TESTIMONIALS AND EVIDENCE
Hypnobirthing opened my eyes to another approach to birth and really brought ,what seemed like a mysterious event, back to basic, natural instincts.
First Time Mum
I have to admit I had that classic 'old school' mentality. Hypnobirthing was not something I knew much about and couldn't see how it could really make much of a difference. Even during some of the practice sessions with my partner I would often laugh my way through some of the exercises and was just looking forward to the big day. How wrong I was though?! I can honestly say that the way the hypnobirthing routines and ideas brought us together through the birth blew my mind. I was with my partner through every contraction and breath, and we were joined in what felt like an incredible journey right until the end. I was even praised by the midwife for being such an attentive birthing partner! I cannot recommend highly enough how it improved our birthing experience and I can only suggest you go for it and see for yourselves.
When I was told I wasn't going to get the home birth I had dreamed of due to medical reasons and that I needed to be induced I was worried everything would be out of my control. The consultant even told me I would probably need to have an epidural !! I put this to the back of my mind and with the support of my partner focused on all we had practised, only using gas and air for the smallest amount of time despite having what everyone had described to me the 'dreaded drip'. Hypnobirthing empowered me to stay in control and have our dream birth, just not the one I originally dreamed of.
Practice Makes Perfect Mum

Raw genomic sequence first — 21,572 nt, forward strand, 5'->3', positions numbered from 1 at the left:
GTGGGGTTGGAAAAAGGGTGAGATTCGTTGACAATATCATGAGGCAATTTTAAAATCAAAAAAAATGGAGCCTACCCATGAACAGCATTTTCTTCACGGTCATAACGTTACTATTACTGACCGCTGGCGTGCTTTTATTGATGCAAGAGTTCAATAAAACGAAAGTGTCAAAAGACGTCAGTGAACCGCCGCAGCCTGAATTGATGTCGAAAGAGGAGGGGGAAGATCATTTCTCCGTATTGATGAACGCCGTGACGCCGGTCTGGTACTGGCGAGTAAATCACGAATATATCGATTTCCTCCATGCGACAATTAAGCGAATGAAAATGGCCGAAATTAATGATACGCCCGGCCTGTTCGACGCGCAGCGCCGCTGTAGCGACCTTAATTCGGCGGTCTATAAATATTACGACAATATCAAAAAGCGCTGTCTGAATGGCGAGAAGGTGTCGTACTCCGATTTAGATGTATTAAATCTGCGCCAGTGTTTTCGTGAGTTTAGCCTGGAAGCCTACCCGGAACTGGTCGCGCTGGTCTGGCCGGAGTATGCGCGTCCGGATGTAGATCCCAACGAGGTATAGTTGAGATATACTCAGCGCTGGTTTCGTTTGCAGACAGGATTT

National Institute for Clinical Excellence (NICE; 2014) states that women who choose to use hypnosis during childbirth should be supported in doing so, as the evidence available shows that it may reduce the pain of labour and does not adversely aﬀect either maternal or neonatal outcomes.
Imannura & Susanti (2018) found that hypnobirthing significantly reduced anxiety for mothers during birth delivery.
A review article discussing the use of hypnotherapy in birth, concluded that it does promote resilience and positive attitude in labouring women (Wright & Geraghty, 2017).
Downe et al (2015) conducted the largest randomised controlled trial in the UK to date, across 3 NHS trusts between 2011 and 2013. The study found ‘women in the hypnosis group had a greater reduction in anxiety and fear compared to control group.’
Levett, Smith, Bensoussan, Dahlen (2016) found that the Complementary Therapies for Labour and Birth protocol reduced rates of epidurals and caesarean sections. This incorporated 6 evidence-based complementary therapy techniques including; visualisation, relaxation, breathing, massage, acupressure, yoga, and facilitated partner support.
Cyna, McAuliffe, & Andrew (2004) - A large systematic review of 19 studies examining hypnosis as a form of pain relief in labour and childbirth, found evidence that ‘hypnosis alone or in combination with other anaesthetic techniques, may offer advantages over conventional analgesia alone.' The meta-analysis of 5 randomised control trials within this, found that hypnosis reduced the need for analgesia during labour. The study concluded that this could be due to the analgesic effects of hypnosis, the facilitation of patient autonomy/sense of control, and reduced anxiety due to relaxation.
A Cochrane review (Smith et al, 2006) consisting of ﬁve randomised controlled trials, involving 749 women, found hypnosis during childbirth decreased the need for pharmacological pain relief in labour, including use of epidural; reduced augmentation of labour and increased spontaneous vaginal birth.